Sunday, November 22, 2009

Smoky Chook

My favourite smell is chicken fat burning on charcoal. The slightly sweet smoke is an aroma that always makes me breathe deeply and salivate.

There's a kinda-sorta restaurant supply store in Tacoma, not too far from where I work. A co-worker and I drove over there at lunch last week and poked around. It was actually pretty cool: this is the first place I've seen in the NW with meat that's right for BBQ. They have pig shoulders, Boston butts, and St. Louis cut ribs.

I was drooling.

Perhaps best of all, I found 40-pound bags of mesquite lump charcoal for $15. That's an incredible buy: I've paid as much as $1/lb for good lump charcoal. This is definitely the best price I've ever seen.

I'm no great fan of mesquite smoke: I don't dislike it, but I don't see why people rave over it either. But I have to say I really like cooking on it. It holds a steady temperature, burns long, and burns clean. I still like Wicked Good Charcoal the best, but lump mesquite has become quite a favourite here.

I realized Friday that we had a couple chooks in the freezer, and I thought "What a great opportunity to try out my new charcoal!" So out they came.

I thawed them out, put them in a pan, and sprinkled them generously with salt, black pepper, and garlic powder.
From Smoky Chook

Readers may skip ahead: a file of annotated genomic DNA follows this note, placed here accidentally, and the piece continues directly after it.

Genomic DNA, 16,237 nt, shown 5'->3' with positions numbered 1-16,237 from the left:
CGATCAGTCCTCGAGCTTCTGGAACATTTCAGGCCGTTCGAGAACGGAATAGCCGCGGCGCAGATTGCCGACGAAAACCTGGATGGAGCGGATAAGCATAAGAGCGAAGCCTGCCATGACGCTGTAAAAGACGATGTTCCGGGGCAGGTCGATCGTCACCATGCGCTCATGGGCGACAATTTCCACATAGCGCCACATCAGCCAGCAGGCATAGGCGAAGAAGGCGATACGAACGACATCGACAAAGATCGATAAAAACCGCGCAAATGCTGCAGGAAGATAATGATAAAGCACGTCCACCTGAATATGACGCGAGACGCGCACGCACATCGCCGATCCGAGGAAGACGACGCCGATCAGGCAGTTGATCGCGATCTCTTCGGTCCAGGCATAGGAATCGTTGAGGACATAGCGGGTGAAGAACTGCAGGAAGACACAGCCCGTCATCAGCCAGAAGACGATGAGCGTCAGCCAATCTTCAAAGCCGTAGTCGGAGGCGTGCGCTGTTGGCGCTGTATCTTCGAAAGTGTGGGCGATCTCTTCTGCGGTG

I chopped up and onion and stuffed it into their little bottoms
From Smoky Chook

Then they went onto the grill
From Smoky Chook

You've heard me say it before: 90% of barbecuing is keeping a steady temperature. you want it to stay at or around 200F. The weather was windy and damp yesterday, and temperature was a slight challenge. But I gotta say, the mesquite really keeps a steady burn. Once I got it into the groove, it held a very steady temp for most of the six hours they were on the grill.

In this shot, the grill had just been open, so the thermometer's showing a little low. It caught back up quickly.
From Smoky Chook

We brought them in after dark. The one on the right was a little torn up, as I managed to tear the skin when flipping them (I cooked them partly on their backs, partly on their breasts).

From Smoky Chook

All in all, I'd call it a success.


Gwen said...

Yum, yum, yum. Off topic here, but yesterday I roasted a chicken along with the standard yellow potatoes, onion and carrots. But this time, I nestled a head of garlic among the potatoes (top sliced off) and drizzled the whole thing w/olive oil and a whole load of salt. The roasted garlic made the chicken SO good. We must do that while you're here.

Ames said...

Aha! Gwen, I know where you got that recipe.

Gwen said...

No, what? There's a recipe like this? Do share it!

Actually, when I got back from Mexico, I discovered that Mr Man had purchased an entire ROPE of garlic. I have to use it up somehow...

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